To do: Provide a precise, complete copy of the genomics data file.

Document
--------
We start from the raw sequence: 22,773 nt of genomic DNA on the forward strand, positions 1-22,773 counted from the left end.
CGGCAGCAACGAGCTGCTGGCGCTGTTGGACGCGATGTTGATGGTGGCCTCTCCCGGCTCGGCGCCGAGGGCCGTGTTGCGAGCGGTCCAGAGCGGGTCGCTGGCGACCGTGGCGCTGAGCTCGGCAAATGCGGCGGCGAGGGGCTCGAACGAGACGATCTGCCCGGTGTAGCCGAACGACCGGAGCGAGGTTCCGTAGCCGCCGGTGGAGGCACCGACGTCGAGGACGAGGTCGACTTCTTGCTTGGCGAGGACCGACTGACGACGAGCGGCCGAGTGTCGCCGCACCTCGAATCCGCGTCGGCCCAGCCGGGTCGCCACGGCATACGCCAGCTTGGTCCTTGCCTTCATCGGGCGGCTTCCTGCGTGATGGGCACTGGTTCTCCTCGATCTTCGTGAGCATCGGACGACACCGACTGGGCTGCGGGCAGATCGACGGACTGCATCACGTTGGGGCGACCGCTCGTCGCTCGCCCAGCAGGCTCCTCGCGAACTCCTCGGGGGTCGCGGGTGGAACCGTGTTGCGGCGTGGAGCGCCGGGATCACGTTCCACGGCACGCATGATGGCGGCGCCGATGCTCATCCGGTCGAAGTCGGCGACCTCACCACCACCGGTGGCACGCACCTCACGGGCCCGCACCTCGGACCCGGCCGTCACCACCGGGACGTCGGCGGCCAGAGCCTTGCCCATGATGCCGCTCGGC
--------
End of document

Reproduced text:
We start from the raw sequence: 22,773 nt of genomic DNA on the forward strand, positions 1-22,773 counted from the left end.
CGGCAGCAACGAGCTGCTGGCGCTGTTGGACGCGATGTTGATGGTGGCCTCTCCCGGCTCGGCGCCGAGGGCCGTGTTGCGAGCGGTCCAGAGCGGGTCGCTGGCGACCGTGGCGCTGAGCTCGGCAAATGCGGCGGCGAGGGGCTCGAACGAGACGATCTGCCCGGTGTAGCCGAACGACCGGAGCGAGGTTCCGTAGCCGCCGGTGGAGGCACCGACGTCGAGGACGAGGTCGACTTCTTGCTTGGCGAGGACCGACTGACGACGAGCGGCCGAGTGTCGCCGCACCTCGAATCCGCGTCGGCCCAGCCGGGTCGCCACGGCATACGCCAGCTTGGTCCTTGCCTTCATCGGGCGGCTTCCTGCGTGATGGGCACTGGTTCTCCTCGATCTTCGTGAGCATCGGACGACACCGACTGGGCTGCGGGCAGATCGACGGACTGCATCACGTTGGGGCGACCGCTCGTCGCTCGCCCAGCAGGCTCCTCGCGAACTCCTCGGGGGTCGCGGGTGGAACCGTGTTGCGGCGTGGAGCGCCGGGATCACGTTCCACGGCACGCATGATGGCGGCGCCGATGCTCATCCGGTCGAAGTCGGCGACCTCACCACCACCGGTGGCACGCACCTCACGGGCCCGCACCTCGGACCCGGCCGTCACCACCGGGACGTCGGCGGCCAGAGCCTTGCCCATGATGCCGCTCGGC